The Federal Risk and Authorization Management Program (FedRAMP) was designed to support the federal government’s “cloud-first” initiative by making it easier for federal agencies to contract with cloud providers. Like FISMA, DFARS, CJIS, and HIPAA, FedRAMP’s security controls are based on NIST 800-53.

If your cloud service business contracts with the U.S. federal government, you are required to comply with FedRAMP. However, with concerns over cloud security deepening in the wake of numerous high-profile cloud breaches, FedRAMP certification may be a worthwhile investment even if your company does not currently contract with the U.S. government.

Benefits of FedRAMP Certification

FedRAMP certification is a long, arduous, and potentially expensive process. Unlike FISMA, which allows organizations to perform their own assessments, FedRAMP certification must be performed by a certified third-party assessment organization (3PAO). However, FedRAMP certification offers many benefits to cloud service providers, including:

• The U.S. government is the single largest buyer of goods and services in the world, and federal agencies are reliable customers that continue to buy even during economic downturns, when private-sector firms cut back. Your company may eventually want to tap this very stable, highly lucrative market.
• The U.S. government is “cloud-first.” To federal agencies, “cloud-first” isn’t just marketing hyperbole; it’s a directive from the White House to “evaluate safe, secure, Cloud Computing options before making any new investments.”
• FedRAMP is “do once, use many times.” Unlike the FISMA standard, which requires organizations to seek an Authority to Operate (ATO) from each individual federal agency they do business with, a FedRAMP ATO qualifies a cloud service provider to do business with any federal agency.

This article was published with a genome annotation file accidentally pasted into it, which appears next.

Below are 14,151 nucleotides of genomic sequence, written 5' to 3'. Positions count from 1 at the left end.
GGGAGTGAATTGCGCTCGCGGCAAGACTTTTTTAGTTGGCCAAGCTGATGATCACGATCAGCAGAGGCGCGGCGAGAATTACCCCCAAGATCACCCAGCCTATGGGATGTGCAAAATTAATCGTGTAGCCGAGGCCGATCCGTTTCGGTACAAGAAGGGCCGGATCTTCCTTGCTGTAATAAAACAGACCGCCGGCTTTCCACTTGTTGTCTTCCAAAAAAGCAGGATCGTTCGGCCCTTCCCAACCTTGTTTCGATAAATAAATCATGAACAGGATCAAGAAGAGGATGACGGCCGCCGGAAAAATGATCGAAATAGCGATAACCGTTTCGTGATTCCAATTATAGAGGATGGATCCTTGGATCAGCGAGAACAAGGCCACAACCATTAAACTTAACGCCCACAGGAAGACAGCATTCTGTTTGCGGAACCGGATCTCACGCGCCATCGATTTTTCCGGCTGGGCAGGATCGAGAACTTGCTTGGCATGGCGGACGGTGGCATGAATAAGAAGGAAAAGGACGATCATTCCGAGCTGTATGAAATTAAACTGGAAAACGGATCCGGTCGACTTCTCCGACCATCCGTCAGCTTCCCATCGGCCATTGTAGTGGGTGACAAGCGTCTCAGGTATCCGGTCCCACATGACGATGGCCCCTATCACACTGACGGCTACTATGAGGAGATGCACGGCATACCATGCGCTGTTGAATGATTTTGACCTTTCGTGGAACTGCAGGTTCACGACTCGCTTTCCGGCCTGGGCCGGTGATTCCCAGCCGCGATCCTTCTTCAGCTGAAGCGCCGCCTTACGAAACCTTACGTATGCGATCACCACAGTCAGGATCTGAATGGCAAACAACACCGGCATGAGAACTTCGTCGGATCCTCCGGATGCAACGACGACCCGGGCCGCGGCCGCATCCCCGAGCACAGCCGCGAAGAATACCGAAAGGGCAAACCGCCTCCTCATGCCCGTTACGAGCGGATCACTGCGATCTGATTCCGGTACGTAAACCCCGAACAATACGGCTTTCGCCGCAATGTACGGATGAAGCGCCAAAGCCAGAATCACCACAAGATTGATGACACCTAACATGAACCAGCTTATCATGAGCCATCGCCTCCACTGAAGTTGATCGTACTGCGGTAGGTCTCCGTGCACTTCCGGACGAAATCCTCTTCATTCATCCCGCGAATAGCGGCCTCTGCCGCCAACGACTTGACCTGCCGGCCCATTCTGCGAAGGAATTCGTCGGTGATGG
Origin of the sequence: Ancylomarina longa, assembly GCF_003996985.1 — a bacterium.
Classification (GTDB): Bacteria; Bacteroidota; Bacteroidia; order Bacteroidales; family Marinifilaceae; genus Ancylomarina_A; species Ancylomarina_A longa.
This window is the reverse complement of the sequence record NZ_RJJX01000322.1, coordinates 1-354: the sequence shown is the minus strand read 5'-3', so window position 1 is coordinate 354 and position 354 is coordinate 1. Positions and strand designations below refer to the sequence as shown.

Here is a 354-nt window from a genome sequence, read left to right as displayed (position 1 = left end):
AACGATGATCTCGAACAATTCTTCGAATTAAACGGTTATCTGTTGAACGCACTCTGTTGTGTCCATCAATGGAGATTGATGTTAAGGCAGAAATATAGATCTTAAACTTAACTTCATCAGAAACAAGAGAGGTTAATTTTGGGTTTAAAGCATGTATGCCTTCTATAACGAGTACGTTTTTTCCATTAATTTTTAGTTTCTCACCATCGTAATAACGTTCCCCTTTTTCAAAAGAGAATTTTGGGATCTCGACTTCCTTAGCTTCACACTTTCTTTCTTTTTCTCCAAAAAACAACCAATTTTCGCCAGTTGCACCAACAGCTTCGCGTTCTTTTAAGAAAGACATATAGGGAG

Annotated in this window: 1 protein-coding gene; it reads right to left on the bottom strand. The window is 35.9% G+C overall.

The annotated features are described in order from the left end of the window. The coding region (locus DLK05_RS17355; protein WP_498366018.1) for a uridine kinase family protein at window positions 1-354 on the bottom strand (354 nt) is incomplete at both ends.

• The FedRAMP certification process will uncover your risks and vulnerabilities and improve your company’s data security. All of your customers will benefit from the security controls you put in place to comply with FedRAMP – and this is a big selling point. Private-sector companies know how arduous the FedRAMP certification process is, and they see it as a gold standard of data security.
• You will be able to better compete in the highly competitive cloud services market. As cloud services companies multiply, and concerns over cloud security grow, FedRAMP certification will help your company stand out in a crowded marketplace.
• Completing the FedRAMP certification process will make other security audits easier. FedRAMP controls are based on NIST 800-53, which is the basis for numerous other standards that your company likely needs to comply with, including HIPAA, DFARS, and CJIS.

Choosing a 3PAO

The FedRAMP compliance process begins with selecting the right 3PAO. In addition to FedRAMP experience, make sure that your 3PAO has expertise in cloud security and has worked with private-sector firms as well as government agencies. It is also critical that your 3PAO be well-versed in FISMA, as FedRAMP maps to the same NIST 800-53 standards that FISMA does.

Also make sure to ask questions about the tools your 3PAO will be using during the certification process; specifically, will the 3PAO be using spreadsheets or modern GRC software? If your 3PAO is still stuck on spreadsheets, the certification process could end up taking a lot longer and costing a lot more.

Author's Bio: 

Michael Peters is the CEO of Lazarus Alliance, Inc., the Proactive Cyber Security™ firm, and Continuum GRC. He has served as an independent information security consultant, executive, researcher, and author. He is an internationally recognized and awarded security expert with years of IT and business leadership experience and many previous executive leadership positions.

He has contributed significantly to curriculum development for graduate degree programs in information security, advanced technology, cyberspace law, and privacy, and to industry standard professional certifications. He has been featured in many publications and broadcast media outlets as the “Go-to Guy” for executive leadership, information security, cyberspace law, and governance.